On Thursday, The University of California Board of Regents decided to, once again, raise tuition for nonresident students.
UC President Janet Napolitano sent a clear message to all out-of-state, international and nonresident-tuition-nonexempt undocumented students: We don’t care about you unless you bankroll our institution.
The tuition hikes are a paradigm of the paradoxical relationship between our financial value and our unappreciated role as contributors and builders of a world-class university system. The time has come for this blatant disregard for the humanity and value of nonresident students to stop.
As an out-of-state student, I am fortunate to have parents who can pay for the equivalent of in-state tuition at my state school. However, that still leaves me to cover the additional $29,754 nonresident supplemental fee myself. I do not qualify for financial aid, yet I still carry a loan burden much greater than many of my Californian counterparts.
I came to UCLA knowing my financial situation. However, I came on the premise that it was more affordable than some of my other choices, which were private schools with tuitions upward of $70,000 a year. UCLA’s affordability, in large part, led me to choose it over other more prestigious and more expensive universities.
Yet as tuition rates get closer to the price of these private universities that provide more equitable financial aid and resources, the UC will lose valuable students and yield rates will drop.
The regents have no care for our financial and personal needs, but they should care about our retention if they wish to have students to fund their multimillion-dollar funding gaps in the future.
Moreover, campuses like UCLA pride themselves on being a world university, while financially exploiting the students that make it so. The nonresident students now being forced to pay higher tuition are the students who encourage their peers and siblings from across the country and world to apply to UCLA and tell their networks of friends and family about their experiences. They are the students who pursue successful careers in a wide spectrum of fields, bolstering the prestige of UCLA across the globe and bringing in essential money and resources.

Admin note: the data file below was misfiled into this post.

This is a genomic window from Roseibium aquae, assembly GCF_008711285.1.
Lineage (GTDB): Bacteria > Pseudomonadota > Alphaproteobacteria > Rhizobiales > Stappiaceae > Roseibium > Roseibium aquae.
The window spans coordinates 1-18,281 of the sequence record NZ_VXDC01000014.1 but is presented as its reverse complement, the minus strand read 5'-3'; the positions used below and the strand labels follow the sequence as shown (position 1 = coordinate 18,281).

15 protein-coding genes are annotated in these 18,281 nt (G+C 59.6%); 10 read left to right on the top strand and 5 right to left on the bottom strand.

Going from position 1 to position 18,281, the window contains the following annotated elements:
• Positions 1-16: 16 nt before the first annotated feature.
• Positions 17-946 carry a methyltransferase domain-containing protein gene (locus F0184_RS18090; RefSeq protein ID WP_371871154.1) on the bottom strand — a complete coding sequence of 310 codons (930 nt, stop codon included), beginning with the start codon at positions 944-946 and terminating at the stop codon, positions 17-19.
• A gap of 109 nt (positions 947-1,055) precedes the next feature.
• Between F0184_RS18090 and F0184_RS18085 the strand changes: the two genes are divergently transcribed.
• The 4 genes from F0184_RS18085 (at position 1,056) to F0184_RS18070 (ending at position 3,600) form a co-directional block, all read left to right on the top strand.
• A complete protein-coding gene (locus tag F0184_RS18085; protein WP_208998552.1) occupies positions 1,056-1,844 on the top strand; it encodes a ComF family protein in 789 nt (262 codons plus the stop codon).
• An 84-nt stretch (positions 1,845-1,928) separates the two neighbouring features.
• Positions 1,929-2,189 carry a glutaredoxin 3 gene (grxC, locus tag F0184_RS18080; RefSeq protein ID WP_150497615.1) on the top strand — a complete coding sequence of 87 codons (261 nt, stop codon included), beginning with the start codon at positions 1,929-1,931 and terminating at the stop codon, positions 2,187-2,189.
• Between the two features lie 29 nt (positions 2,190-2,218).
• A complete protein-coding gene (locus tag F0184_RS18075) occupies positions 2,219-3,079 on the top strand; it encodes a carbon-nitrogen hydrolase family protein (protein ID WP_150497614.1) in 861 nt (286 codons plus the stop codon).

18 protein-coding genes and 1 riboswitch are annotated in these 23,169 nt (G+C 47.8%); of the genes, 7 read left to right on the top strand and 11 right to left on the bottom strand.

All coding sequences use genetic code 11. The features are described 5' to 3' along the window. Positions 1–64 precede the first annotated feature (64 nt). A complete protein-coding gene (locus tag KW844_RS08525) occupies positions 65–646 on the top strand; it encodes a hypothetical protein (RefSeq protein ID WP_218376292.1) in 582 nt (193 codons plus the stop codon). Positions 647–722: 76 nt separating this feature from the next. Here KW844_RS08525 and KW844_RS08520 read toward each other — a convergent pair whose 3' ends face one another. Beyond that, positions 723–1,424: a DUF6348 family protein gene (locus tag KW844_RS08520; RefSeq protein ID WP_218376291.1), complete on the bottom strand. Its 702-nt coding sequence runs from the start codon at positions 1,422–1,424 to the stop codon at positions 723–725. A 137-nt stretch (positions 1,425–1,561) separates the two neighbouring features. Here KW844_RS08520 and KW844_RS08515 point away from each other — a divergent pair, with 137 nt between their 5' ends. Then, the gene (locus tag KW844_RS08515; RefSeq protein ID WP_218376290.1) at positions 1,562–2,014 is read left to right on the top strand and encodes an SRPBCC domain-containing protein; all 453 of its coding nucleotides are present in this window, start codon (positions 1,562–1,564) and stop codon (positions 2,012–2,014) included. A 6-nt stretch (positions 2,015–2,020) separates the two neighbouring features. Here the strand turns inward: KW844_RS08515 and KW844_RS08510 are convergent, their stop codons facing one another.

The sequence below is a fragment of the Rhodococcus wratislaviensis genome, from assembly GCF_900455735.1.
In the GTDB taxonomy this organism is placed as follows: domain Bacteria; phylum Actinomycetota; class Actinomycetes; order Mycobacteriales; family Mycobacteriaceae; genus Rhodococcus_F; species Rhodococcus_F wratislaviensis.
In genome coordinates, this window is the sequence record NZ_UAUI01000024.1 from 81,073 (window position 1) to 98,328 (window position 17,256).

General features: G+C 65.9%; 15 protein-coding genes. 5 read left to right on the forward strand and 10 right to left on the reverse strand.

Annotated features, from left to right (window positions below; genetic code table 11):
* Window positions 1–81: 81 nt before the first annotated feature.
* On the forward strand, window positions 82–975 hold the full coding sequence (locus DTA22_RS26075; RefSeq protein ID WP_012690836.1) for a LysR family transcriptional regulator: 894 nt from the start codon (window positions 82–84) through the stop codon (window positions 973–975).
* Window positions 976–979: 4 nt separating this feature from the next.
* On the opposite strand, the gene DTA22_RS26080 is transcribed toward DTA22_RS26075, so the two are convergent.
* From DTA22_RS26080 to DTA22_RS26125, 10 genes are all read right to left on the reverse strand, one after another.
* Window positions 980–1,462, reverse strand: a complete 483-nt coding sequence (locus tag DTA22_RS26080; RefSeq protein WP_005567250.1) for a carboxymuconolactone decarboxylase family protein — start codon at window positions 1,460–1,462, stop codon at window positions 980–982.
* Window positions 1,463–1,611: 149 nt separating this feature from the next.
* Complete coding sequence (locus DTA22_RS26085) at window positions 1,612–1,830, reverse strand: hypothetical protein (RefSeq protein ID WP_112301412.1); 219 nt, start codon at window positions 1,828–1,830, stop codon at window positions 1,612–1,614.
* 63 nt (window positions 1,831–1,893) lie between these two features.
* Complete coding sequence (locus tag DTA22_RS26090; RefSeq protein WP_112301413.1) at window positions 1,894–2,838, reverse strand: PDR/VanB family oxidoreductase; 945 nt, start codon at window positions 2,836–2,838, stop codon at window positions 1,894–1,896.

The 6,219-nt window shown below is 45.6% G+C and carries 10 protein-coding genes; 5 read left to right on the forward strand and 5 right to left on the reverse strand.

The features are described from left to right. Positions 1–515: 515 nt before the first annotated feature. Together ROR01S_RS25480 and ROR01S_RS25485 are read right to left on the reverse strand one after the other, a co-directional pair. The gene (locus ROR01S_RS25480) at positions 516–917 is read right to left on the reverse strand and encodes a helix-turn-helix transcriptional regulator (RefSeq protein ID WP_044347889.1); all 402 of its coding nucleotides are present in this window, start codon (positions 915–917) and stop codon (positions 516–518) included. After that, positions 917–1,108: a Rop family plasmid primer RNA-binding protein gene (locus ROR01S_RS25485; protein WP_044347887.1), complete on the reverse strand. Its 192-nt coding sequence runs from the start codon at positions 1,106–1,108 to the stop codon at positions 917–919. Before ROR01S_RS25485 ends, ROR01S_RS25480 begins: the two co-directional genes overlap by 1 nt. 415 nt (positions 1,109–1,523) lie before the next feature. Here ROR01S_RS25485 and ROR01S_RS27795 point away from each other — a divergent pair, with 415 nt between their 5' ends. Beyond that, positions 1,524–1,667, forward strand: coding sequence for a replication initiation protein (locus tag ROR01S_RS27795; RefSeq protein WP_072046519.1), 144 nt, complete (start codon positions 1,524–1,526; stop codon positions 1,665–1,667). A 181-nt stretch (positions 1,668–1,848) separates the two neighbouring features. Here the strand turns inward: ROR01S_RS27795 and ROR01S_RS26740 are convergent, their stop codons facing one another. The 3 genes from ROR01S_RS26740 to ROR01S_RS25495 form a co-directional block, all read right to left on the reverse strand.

For instance, UCLA is desperately attempting to cement itself as a respected institution to employers and the federal government in my hometown of Washington, D.C. Yet at the same time, administrators ostracize students from these areas by exploiting them for money and disregarding their unique needs. These students have the knowledge and network to build up UCLA’s reputation in their places of residence – through parents, peers and institutional connections. The UC cannot expect to gain respect across the globe if it fails to listen to the needs of the students from these regions.
Napolitano argued not raising nonresident tuition would result in a $30 million budget gap that would harm all students. Yet the regents could have opted for a smaller tuition increase of about $100 for all UC students to raise this money. Instead, it decided to charge about 20% of its population an amount over seven times greater than this.
While tuition increases will hurt students no matter what, there are many more California residents that can afford a $100 increase than there are nonresident students that can afford a $762 increase.
The regents might have had the ability to see nonresident students as more than just a herd of cash cows if they were less blind to the contributions nonresident students make to the UC’s prestige and diversity. Inevitably, though, they will attempt to raise tuition for nonresidents again.
Let’s hope they recognize the students who have made the nation’s top public universities what they are today.
Cooper is a first-year geography student.